- Facebook (54%)
- YouTube (31%)
- Twitter (27%)
- Instagram (19%) is not far, but given the efforts put invested in the platform by many institutions over the past few years, I found this result a bit surprising and underwhelming.
- SnapChat (4%), the new “hot” platform for higher ed marketers and admissions professionals, is probably something to watch over the coming year. Usage for college research is very low, but adoption by schools is still at the early adopter stage. So, I’d say it’s tough for prospective students to use it for college information when there isn’t much action there.
- LinkedIn (3%) is definitely another story – and a big counter-performance – as the platform has made (and failed at?) a big push toward high school students over the past year by launching several products targeted to them
Insight #3: it’s time to be strategic on how your school can use videos & live streaming with prospective students
- Who doesn’t love online videos? Not prospective students when you know that YouTube is one of the social media platforms they use the most regularly and 31% found it useful for their college research – as we’ve seen above.
- 41% have watched a video on a college website. 36% have viewed a YouTube channel page and 9% subscribed to it while 29% viewed a video on social media accounts.
- 39% of prospective students also considered program videos as a great way to demonstrate value on a school website — not one of the top options (that would be job placement stats for 73% and testimonials for 60%), but still a noticeable one.
- Only 15% of seniors have attended a webcast held by a college or university, but 52% of seniors and 70% of juniors said they might do so in the future.
- As you can see above, 2015 juniors (our upcoming high school seniors for this admissions cycle) have expressed interest for a wide range of topics presented in videos or online meetings. In my book, this indicates a real preference for videos or live streaming and an opportunity for schools to offer content in a medium prospective students prefer.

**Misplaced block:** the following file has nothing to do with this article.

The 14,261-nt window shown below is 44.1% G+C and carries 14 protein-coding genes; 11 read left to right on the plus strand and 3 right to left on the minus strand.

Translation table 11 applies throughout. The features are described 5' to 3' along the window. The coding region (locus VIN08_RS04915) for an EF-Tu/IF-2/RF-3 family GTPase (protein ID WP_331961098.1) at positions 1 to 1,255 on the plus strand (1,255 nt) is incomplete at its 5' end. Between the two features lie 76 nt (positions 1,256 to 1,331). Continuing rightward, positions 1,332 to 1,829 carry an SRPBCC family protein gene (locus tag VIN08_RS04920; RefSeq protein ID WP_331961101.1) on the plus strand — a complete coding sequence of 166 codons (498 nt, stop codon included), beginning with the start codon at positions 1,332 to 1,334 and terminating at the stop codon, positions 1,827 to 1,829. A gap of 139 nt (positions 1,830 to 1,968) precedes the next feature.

Insight #4: if you are not texting them, what are you waiting for?
- Only 28.5% of seniors have received text messages from schools this year while 73% (up from 53% last year) will be willing to allow them.
- About 70% of juniors are also open to the idea of receiving texts from schools.
- So, there is definitely a missed opportunity with texting for colleges to connect in real-time with these prospective students who don’t go anywhere without their smartphones.
Insight #5: there is a real opportunity for remarketing in digital advertising to reach prospective students
- More than a third (34%) of seniors and 43% of juniors have clicked on a digital ad from a college.
- 80% of those who did clicked on a google search ad and 44% on a facebook ad.
- As you can see above, a bigger part of prospective students clicked on an ad from a school they were already considering.
- There is an opportunity to use remarketing techniques on Facebook and Google to serve ads specifically to visitors who have already visited your website or shared (voluntarily, not because they were on the email list you bought) their email address with you.
- Obviously, the best strategy is still to rank high in search engine organic results for your targeted keywords (the name of your school, programs names etc.) As you probably know, this can only be achieved via a comprehensive SEO strategy (the top reason why more and more of your colleagues earn their professional certificate in SEO for higher ed and web writing for higher ed